How cosmetic surgery can affect your mental health, as Katie Price issues warning

Surgeon process of blepharoplasty surgery.Apply anesthesia in eyelid
Experts warn that an increasing number of young people are getting cosmetic surgery. (Getty Images)

The cosmetic industry has seen a surge in the number of procedures Britons are getting done in recent years, with the British Association of Aesthetic Plastic Surgeons (BAAPS) describing a “boom” in cosmetic surgery in 2022.

Last year, more than 30,000 people underwent some kind of cosmetic procedure, with the most popular being breast enhancements or reductions, and liposuction. ‘Tweakments’, which are non-surgical and often temporary procedures, have also been growing in popularity around the world.

But the number of young people turning to cosmetic procedures to achieve a certain beauty standard has also been increasing, much to the worry of experts. Katie Price recently spoke against young women getting fillers and breast enhancement surgeries due to how "damaging" they are.

In an appearance on the How To Fail with Elizabeth Day podcast, Price, who has undergone numerous cosmetic procedures, said: "There's nothing worse than when these young girls now, and I will say it, in their early 20s, who are all getting fillers, all getting lips, all getting boobs.

"I'm not a hypocrite, but I didn't start doing my face until I was in my 40s. Yes, I had a boob job, but I didn't even have fillers... But people don't realise when you have surgery and stuff, you only see before and after, you don't see in between.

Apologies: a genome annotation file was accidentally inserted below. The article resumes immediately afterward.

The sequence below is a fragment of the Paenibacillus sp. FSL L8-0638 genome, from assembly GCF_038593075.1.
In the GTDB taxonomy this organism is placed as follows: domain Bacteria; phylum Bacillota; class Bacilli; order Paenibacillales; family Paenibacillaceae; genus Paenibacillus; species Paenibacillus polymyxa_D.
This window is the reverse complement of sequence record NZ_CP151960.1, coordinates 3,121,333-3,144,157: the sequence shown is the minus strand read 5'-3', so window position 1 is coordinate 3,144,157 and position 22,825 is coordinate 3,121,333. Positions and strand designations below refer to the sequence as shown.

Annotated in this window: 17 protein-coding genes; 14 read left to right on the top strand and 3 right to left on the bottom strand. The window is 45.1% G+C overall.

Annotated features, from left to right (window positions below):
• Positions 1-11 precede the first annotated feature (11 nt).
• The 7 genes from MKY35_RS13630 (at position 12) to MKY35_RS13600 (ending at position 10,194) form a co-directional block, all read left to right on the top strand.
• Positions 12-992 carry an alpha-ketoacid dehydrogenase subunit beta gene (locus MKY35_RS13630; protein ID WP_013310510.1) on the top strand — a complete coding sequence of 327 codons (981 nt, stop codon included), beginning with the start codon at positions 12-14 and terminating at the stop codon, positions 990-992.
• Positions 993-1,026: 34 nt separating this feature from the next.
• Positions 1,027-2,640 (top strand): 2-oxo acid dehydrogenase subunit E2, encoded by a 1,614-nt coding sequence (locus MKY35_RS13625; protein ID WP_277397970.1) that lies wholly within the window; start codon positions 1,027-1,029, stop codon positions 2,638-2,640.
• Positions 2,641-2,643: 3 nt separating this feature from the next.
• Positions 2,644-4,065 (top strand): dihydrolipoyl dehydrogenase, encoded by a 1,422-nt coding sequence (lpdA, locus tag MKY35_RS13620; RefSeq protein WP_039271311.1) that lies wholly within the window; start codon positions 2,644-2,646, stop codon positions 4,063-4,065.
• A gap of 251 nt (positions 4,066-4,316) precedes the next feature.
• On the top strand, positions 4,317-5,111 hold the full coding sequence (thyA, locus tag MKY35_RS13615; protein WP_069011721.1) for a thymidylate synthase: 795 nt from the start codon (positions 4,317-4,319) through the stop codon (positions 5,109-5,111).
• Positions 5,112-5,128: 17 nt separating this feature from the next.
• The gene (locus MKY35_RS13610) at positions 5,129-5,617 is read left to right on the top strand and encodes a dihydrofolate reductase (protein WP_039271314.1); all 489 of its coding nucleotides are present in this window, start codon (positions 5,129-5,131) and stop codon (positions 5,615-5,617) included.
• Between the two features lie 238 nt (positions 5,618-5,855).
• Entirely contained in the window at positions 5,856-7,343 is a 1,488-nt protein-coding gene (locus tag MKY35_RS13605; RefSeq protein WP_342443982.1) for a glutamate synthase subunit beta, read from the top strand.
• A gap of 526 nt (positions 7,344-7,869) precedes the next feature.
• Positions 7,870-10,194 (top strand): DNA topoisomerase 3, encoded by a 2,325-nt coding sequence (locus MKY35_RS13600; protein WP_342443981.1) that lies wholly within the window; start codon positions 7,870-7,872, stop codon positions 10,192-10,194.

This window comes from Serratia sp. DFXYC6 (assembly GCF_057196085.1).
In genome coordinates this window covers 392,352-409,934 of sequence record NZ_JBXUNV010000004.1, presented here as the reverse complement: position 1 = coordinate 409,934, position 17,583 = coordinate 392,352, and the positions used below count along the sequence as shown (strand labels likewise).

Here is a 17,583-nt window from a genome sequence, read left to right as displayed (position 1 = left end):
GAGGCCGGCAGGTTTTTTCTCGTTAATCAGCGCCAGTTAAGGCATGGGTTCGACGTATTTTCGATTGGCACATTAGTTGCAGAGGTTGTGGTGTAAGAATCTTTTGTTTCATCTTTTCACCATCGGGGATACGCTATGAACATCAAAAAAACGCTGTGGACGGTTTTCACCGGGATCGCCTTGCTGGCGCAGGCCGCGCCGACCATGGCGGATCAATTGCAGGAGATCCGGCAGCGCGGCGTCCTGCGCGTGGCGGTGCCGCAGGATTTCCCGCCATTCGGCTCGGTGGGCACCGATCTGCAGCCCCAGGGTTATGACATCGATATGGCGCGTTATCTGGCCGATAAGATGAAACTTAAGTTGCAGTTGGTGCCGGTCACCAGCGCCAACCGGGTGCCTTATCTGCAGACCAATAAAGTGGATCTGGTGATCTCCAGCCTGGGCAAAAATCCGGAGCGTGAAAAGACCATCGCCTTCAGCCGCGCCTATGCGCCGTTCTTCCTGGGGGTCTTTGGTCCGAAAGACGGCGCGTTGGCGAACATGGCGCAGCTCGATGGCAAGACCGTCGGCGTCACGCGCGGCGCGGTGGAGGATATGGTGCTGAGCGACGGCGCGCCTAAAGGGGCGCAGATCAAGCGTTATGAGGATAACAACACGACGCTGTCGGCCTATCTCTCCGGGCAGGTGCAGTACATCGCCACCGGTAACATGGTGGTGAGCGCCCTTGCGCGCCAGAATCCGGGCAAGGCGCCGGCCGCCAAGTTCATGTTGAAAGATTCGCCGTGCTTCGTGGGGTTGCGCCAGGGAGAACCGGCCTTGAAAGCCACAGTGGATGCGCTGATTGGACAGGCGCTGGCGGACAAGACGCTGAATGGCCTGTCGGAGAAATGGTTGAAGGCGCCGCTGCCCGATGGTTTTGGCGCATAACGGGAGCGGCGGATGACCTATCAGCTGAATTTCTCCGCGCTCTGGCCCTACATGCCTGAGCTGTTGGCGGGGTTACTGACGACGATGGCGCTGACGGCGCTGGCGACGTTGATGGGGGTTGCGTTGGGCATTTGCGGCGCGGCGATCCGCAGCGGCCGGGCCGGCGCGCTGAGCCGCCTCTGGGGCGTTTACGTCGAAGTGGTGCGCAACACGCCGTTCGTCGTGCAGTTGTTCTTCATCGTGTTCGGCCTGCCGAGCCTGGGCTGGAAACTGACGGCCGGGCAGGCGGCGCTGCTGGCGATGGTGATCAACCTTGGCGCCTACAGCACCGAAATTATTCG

Katie Price has spoken out against the 'damaging' effects of cosmetic surgery on young women. (Getty Images)
Katie Price has spoken out against the 'damaging' effects of cosmetic surgery on young women. (Getty Images)

"When you've had it, the pain and the cleaning, the stitches out and the bed rest. So I would love to educate people about it. It's damaging to your body."

Price's comments come after former Love Islander Olivia Attwood opened up about getting her first aesthetic surgery at just 20 years old.

Attwood told The Times she was "fixated" on getting breast enhancement because she was dissatisfied with her C-cup breast size. But after getting large implants, she said: "I was happy for a year, then I realised they didn’t look right for my frame.

"The weight of the implants started to stretch my skin and they got lower and lower. I started to think, ‘This isn’t what I signed up for at all’."

LONDON, ENGLAND - OCTOBER 13: Olivia Attwood attends the National Television Awards 2022 at The OVO Arena Wembley on October 13, 2022 in London, England. (Photo by Gareth Cattermole/Getty Images)
Olivia Attwood has spoken out about how she regrets getting breast enhancement surgery at just 20 years old. (Getty Images)

The role of social media

Experts say social media is largely to blame for the huge rise in young people clamouring for cosmetic procedures to change the way they look. This has also resulted in mental health problems linked to self-esteem and body confidence.